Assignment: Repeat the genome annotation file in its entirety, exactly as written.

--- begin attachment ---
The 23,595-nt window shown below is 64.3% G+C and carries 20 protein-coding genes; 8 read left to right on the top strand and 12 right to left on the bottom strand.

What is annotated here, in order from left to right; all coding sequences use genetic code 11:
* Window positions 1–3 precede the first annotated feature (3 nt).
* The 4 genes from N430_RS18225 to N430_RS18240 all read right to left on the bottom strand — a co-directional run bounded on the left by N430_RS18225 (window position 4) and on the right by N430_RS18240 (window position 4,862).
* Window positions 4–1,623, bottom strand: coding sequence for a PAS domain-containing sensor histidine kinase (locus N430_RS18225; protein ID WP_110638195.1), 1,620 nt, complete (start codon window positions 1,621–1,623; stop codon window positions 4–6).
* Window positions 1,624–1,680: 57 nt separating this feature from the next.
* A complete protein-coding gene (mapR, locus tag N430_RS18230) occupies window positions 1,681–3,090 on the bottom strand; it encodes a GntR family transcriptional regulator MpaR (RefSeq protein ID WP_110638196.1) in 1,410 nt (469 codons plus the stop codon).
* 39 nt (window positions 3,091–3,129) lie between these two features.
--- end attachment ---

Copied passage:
The 23,595-nt window shown below is 64.3% G+C and carries 20 protein-coding genes; 8 read left to right on the top strand and 12 right to left on the bottom strand.

What is annotated here, in order from left to right; all coding sequences use genetic code 11:
* Window positions 1–3 precede the first annotated feature (3 nt).
* The 4 genes from N430_RS18225 to N430_RS18240 all read right to left on the bottom strand — a co-directional run bounded on the left by N430_RS18225 (window position 4) and on the right by N430_RS18240 (window position 4,862).
* Window positions 4–1,623, bottom strand: coding sequence for a PAS domain-containing sensor histidine kinase (locus N430_RS18225; protein ID WP_110638195.1), 1,620 nt, complete (start codon window positions 1,621–1,623; stop codon window positions 4–6).
* Window positions 1,624–1,680: 57 nt separating this feature from the next.
* A complete protein-coding gene (mapR, locus tag N430_RS18230) occupies window positions 1,681–3,090 on the bottom strand; it encodes a GntR family transcriptional regulator MpaR (RefSeq protein ID WP_110638196.1) in 1,410 nt (469 codons plus the stop codon).
* 39 nt (window positions 3,091–3,129) lie between these two features.